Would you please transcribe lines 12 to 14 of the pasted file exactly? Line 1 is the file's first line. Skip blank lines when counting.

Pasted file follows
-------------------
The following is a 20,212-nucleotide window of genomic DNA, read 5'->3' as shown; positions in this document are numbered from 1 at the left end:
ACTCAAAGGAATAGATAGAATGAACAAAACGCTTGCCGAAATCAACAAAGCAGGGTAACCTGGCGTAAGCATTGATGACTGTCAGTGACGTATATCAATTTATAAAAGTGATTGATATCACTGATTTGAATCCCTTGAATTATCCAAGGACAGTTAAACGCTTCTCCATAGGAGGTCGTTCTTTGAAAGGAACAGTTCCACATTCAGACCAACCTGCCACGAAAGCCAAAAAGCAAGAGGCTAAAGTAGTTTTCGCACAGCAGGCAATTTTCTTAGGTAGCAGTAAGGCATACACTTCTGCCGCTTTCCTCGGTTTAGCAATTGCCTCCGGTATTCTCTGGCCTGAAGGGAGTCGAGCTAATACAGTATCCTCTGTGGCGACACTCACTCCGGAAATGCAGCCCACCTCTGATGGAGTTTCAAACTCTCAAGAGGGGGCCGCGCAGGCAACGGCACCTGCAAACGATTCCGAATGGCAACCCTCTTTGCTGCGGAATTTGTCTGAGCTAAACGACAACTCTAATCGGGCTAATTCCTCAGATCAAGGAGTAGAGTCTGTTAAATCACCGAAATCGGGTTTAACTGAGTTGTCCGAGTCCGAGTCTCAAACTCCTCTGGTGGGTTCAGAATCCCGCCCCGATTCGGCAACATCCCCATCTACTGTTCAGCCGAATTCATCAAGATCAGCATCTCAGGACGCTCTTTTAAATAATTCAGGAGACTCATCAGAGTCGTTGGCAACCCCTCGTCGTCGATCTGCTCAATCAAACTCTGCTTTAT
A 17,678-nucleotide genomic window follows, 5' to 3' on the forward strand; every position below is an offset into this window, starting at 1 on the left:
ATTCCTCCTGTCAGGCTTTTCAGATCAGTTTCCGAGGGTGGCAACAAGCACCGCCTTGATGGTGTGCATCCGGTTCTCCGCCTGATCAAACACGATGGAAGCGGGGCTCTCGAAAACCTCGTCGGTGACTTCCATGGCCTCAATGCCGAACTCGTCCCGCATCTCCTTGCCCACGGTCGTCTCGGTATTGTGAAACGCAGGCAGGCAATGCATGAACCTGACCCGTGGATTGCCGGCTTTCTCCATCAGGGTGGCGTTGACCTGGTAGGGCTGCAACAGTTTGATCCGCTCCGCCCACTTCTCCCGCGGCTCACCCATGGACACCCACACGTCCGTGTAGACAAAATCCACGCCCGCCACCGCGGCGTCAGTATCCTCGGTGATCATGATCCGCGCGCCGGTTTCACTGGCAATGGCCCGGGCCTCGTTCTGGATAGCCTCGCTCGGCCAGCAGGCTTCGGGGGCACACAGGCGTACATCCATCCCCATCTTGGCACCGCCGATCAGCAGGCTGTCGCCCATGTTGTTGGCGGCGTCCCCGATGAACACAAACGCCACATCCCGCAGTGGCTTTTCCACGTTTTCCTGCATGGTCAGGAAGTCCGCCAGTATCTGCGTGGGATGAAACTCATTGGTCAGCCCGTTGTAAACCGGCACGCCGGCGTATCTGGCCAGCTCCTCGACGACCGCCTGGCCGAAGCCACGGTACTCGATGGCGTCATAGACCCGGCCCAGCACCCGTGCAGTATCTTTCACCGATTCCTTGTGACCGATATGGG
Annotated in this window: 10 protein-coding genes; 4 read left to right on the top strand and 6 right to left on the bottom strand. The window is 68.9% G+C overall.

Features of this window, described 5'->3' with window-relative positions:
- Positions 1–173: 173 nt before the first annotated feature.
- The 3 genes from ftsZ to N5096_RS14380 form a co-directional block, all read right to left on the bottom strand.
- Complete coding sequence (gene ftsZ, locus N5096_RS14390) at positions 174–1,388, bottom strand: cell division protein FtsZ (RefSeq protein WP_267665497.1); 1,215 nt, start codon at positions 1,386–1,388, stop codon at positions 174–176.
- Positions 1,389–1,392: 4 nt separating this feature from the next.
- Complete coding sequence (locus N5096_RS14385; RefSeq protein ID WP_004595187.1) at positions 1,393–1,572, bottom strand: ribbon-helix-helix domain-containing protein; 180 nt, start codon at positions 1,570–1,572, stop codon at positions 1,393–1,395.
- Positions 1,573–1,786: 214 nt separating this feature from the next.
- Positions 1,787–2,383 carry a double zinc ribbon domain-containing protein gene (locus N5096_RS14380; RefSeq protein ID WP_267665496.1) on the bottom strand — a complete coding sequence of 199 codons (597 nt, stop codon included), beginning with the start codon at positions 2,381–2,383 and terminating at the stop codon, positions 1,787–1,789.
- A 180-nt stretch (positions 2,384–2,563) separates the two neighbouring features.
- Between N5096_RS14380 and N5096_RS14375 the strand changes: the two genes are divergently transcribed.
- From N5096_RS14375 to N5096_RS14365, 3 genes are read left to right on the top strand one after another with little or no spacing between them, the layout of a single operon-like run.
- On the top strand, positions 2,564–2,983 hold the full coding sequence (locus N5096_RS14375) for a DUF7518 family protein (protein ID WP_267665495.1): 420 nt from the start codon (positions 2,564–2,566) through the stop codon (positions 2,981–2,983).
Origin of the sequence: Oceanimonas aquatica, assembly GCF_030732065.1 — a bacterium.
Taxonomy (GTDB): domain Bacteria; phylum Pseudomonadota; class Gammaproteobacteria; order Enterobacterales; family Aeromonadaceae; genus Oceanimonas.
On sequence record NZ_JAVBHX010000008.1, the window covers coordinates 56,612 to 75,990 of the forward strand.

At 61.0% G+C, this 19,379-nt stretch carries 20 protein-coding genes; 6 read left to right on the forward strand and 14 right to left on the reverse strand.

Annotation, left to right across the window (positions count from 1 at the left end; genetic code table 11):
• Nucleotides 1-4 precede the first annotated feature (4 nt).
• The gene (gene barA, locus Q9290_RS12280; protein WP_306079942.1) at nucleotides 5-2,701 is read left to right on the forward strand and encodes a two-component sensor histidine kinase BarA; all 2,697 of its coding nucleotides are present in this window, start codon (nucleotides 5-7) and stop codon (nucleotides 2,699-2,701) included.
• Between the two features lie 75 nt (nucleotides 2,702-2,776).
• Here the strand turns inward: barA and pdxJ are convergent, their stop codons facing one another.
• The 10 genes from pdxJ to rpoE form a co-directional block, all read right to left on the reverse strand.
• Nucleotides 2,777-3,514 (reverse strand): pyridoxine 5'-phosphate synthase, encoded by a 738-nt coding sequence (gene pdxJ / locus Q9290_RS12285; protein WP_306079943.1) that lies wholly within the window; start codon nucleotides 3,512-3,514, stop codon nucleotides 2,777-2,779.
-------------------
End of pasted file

- Positions 1,573–1,786: 214 nt separating this feature from the next.
- Positions 1,787–2,383 carry a double zinc ribbon domain-containing protein gene (locus N5096_RS14380; RefSeq protein ID WP_267665496.1) on the bottom strand — a complete coding sequence of 199 codons (597 nt, stop codon included), beginning with the start codon at positions 2,381–2,383 and terminating at the stop codon, positions 1,787–1,789.
- A 180-nt stretch (positions 2,384–2,563) separates the two neighbouring features.